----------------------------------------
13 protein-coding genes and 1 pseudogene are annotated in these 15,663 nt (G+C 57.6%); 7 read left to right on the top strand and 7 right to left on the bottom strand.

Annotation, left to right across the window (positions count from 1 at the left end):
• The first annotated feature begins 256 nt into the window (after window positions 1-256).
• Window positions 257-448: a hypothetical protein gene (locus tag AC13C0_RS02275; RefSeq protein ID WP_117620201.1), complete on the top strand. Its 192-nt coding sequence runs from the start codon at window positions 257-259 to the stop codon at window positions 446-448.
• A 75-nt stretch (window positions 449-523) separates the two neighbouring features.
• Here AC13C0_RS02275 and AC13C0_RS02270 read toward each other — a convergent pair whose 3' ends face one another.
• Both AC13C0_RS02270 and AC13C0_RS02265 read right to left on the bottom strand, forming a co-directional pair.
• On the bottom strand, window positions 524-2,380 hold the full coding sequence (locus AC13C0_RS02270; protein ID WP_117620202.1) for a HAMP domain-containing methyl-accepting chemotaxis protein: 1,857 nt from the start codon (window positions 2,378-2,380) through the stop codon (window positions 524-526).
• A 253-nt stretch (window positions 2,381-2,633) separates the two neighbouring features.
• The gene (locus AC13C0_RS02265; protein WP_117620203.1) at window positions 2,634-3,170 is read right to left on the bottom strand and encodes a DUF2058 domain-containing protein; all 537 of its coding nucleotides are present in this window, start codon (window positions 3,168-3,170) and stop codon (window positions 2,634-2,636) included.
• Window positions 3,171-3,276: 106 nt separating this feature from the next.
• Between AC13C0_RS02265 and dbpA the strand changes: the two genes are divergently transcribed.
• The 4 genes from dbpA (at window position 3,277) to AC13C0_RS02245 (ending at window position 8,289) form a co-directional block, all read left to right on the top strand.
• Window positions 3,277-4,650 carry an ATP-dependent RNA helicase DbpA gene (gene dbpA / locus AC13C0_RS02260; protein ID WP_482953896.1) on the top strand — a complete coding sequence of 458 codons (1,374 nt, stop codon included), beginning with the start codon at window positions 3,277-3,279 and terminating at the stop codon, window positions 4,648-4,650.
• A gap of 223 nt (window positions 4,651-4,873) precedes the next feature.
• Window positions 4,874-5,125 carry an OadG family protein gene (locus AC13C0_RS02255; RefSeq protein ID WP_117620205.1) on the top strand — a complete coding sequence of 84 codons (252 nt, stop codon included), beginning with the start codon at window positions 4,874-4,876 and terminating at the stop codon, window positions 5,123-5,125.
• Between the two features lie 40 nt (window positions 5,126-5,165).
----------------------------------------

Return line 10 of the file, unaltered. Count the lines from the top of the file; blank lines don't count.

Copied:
• The gene (locus AC13C0_RS02265; protein WP_117620203.1) at window positions 2,634-3,170 is read right to left on the bottom strand and encodes a DUF2058 domain-containing protein; all 537 of its coding nucleotides are present in this window, start codon (window positions 3,168-3,170) and stop codon (window positions 2,634-2,636) included.